Talk by Xavier Pennec


Geometric Statistics beyond the Riemannian structure and beyond the mean


Geometric statistics aims at defining and studying statistics on objects with a geometric structure. Statistics on non-linear spaces are now well developed in Riemannian manifolds and metric spaces. Their generalization to other geometric structures such as affine connection spaces turn out to be important for Lie groups, which are naturally endows with a globally affine symmetric space structure thanks to the symmetry s_p(q) = p q^-1 p. The resulting (generally non-metric) Cartan Schouten connection provides strong theoretical bases for the use of one-parameter subgroups and allows us to define bi-invariant means on Lie groups even in the absence of a bi-invariant metric. It was recently realized that the symmetric space structure also notably simplifies some algorithms. For instance, parallel transport can be achieved exactly with transvections (one step of Pole ladder).

In order to define interesting summary statistics of geometric data, one also often has to go beyond the 0-dimensional approximation of their mean. A recent advance in this direction focuses on flags (sequences of properly nested) of affine spans for generalizing PCA to these Riemannian and affine manifolds. Barycentric subspaces and affine spans, defined as the (completion of the) locus of weighted means to a number of reference points, can be naturally nested by defining an ordering of the reference points. Like for PGA, this allows the construction of forward or backward nested sequence of subspaces. However, these methods optimized for one subspace at a time and cannot optimize the unexplained variance simultaneously for all the subspaces of the flag.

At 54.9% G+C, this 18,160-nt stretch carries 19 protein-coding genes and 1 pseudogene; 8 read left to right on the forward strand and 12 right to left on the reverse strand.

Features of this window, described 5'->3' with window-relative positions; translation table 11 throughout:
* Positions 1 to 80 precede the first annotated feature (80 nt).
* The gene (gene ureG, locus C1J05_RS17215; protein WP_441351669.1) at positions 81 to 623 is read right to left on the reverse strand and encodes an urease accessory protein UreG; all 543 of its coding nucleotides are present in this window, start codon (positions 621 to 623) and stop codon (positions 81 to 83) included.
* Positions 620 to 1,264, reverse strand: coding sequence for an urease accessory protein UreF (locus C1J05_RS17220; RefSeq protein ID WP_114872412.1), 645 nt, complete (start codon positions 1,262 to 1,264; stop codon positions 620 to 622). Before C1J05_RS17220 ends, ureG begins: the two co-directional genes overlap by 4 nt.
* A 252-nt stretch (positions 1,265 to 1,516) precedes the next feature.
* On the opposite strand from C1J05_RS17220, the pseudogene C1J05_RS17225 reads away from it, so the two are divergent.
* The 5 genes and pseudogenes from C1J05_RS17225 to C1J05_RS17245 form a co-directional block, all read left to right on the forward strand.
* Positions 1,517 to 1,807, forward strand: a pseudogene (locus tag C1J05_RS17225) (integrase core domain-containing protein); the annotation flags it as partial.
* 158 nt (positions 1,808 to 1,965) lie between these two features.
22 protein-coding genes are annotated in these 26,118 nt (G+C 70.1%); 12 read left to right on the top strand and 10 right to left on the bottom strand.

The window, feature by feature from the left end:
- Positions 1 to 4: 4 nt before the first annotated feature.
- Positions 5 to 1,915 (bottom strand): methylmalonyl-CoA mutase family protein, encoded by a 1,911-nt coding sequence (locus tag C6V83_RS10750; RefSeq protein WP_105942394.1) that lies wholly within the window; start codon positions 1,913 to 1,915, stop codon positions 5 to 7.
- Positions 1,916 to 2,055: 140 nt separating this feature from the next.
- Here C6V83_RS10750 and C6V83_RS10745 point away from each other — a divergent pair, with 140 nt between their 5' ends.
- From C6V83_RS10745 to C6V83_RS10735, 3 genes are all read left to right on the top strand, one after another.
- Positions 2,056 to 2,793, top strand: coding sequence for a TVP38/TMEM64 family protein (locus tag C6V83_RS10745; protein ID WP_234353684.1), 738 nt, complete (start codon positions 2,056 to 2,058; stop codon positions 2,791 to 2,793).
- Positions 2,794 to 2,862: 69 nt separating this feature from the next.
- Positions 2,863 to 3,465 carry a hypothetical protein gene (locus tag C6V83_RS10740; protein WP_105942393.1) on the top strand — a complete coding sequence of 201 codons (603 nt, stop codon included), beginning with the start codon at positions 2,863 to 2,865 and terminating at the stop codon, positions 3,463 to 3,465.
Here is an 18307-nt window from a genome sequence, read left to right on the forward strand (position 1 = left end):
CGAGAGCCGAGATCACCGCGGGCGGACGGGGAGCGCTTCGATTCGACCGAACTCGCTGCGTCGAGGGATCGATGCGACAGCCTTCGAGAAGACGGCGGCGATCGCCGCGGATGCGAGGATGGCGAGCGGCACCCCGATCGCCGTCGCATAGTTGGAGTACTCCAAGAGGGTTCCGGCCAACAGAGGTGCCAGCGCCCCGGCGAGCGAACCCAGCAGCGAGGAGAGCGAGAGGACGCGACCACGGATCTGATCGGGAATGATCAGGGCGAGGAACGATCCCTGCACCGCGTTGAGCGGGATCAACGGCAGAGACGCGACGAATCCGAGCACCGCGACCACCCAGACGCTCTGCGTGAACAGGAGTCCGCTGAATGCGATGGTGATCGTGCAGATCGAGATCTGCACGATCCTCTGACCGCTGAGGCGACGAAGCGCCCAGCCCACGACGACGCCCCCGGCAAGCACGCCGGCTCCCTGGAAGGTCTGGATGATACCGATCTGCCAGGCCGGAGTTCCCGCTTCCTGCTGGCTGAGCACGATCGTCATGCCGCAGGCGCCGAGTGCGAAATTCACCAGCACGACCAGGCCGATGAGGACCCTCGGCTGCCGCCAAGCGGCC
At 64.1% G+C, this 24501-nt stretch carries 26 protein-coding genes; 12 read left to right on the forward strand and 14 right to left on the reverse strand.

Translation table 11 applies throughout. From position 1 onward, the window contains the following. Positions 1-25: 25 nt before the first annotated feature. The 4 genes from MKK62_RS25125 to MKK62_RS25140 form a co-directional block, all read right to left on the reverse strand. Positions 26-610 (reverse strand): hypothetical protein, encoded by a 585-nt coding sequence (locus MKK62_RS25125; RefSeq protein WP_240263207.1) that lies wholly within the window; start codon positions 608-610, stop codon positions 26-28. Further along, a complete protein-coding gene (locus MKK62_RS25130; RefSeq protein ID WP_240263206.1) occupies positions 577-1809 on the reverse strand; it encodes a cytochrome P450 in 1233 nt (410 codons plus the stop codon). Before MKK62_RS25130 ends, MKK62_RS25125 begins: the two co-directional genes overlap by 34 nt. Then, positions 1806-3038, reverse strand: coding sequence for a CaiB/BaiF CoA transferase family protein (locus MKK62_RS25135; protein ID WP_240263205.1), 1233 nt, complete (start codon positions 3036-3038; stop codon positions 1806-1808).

In order to obtain a global criterion,  PCA in Euclidean spaces is rephrased as an optimization on the flags of linear subspaces and we propose an extension of the unexplained variance criterion that generalizes nicely to flags of affine spans in Riemannian manifolds.

This results into a particularly appealing generalization of PCA on manifolds, that was call Barycentric Subspaces Analysis (BSA). The method will be illustrated on spherical and hyperbolic spaces, and on diffeomorphisms encoding the deformation of the heart in cardiac image sequences.